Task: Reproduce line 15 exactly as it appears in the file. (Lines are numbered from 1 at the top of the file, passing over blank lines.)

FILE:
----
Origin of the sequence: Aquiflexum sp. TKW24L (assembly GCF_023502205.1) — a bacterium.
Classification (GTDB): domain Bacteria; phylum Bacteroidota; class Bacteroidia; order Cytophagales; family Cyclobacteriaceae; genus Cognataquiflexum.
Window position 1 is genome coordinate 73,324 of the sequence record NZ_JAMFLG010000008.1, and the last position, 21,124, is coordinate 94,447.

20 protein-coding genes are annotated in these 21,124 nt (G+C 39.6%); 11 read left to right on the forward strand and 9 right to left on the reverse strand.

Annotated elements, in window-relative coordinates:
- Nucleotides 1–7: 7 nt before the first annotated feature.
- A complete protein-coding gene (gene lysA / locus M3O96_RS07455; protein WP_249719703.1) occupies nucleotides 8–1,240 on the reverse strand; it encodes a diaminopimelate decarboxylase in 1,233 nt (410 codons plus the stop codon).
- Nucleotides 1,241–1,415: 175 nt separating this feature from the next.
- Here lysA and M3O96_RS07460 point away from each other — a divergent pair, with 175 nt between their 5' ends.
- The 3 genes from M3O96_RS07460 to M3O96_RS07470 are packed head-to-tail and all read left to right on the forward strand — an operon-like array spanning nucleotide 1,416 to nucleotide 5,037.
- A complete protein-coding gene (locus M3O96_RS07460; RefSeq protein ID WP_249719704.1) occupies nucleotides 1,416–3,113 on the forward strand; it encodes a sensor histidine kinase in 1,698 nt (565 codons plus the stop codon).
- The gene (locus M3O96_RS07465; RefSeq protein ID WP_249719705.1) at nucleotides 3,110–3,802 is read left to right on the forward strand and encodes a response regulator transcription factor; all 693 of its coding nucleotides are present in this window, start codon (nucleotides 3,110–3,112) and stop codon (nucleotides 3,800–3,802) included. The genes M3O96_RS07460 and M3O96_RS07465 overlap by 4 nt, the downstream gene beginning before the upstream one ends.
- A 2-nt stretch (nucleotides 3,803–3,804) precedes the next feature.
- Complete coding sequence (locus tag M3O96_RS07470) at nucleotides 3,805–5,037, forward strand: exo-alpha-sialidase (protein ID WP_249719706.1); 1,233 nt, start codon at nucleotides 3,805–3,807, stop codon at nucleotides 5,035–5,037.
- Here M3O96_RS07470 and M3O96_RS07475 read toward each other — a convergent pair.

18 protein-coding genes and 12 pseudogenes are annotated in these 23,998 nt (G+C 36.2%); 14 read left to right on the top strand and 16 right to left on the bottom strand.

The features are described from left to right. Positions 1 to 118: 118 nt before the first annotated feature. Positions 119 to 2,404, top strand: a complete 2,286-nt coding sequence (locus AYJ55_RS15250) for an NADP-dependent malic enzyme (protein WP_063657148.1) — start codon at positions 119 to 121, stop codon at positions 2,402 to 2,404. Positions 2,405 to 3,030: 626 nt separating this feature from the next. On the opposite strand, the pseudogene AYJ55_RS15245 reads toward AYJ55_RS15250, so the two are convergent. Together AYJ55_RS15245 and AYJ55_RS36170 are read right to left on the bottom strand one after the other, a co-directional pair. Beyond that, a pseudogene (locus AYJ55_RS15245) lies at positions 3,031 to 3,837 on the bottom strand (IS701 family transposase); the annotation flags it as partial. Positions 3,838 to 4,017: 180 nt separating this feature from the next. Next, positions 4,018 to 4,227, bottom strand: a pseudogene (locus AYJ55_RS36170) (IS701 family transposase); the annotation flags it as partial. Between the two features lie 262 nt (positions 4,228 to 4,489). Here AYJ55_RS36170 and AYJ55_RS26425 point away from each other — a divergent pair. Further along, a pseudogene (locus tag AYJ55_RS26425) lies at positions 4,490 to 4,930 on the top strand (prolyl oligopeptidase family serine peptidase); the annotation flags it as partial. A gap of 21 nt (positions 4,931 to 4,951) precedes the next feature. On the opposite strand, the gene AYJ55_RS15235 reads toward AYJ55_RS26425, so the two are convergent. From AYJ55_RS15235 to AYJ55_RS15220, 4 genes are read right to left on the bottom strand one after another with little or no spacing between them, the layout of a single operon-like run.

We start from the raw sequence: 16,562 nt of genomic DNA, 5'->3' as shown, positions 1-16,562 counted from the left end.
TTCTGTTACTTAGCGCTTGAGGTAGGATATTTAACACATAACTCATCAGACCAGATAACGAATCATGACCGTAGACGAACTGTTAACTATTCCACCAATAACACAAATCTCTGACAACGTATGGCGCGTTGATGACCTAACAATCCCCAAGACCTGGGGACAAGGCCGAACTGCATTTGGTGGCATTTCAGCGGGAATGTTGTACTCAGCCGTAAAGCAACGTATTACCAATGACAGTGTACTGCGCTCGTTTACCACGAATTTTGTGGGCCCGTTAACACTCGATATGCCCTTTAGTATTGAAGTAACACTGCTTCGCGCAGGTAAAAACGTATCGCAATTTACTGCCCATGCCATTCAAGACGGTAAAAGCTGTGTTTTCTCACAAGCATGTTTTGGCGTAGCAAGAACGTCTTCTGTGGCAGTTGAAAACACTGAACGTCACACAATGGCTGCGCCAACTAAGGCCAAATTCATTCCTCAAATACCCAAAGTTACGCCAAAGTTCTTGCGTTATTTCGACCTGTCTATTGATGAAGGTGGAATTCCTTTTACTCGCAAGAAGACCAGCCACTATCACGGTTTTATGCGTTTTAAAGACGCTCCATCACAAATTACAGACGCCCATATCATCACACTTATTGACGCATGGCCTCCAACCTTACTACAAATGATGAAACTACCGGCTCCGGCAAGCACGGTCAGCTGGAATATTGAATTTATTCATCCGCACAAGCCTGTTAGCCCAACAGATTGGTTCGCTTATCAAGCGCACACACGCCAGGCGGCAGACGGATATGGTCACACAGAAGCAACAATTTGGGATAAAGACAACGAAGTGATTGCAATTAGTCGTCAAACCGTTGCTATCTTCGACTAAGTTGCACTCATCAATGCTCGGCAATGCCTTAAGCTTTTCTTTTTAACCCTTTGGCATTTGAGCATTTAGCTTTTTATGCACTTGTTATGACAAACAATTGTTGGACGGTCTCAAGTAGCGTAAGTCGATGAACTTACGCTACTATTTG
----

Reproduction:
- Here M3O96_RS07470 and M3O96_RS07475 read toward each other — a convergent pair.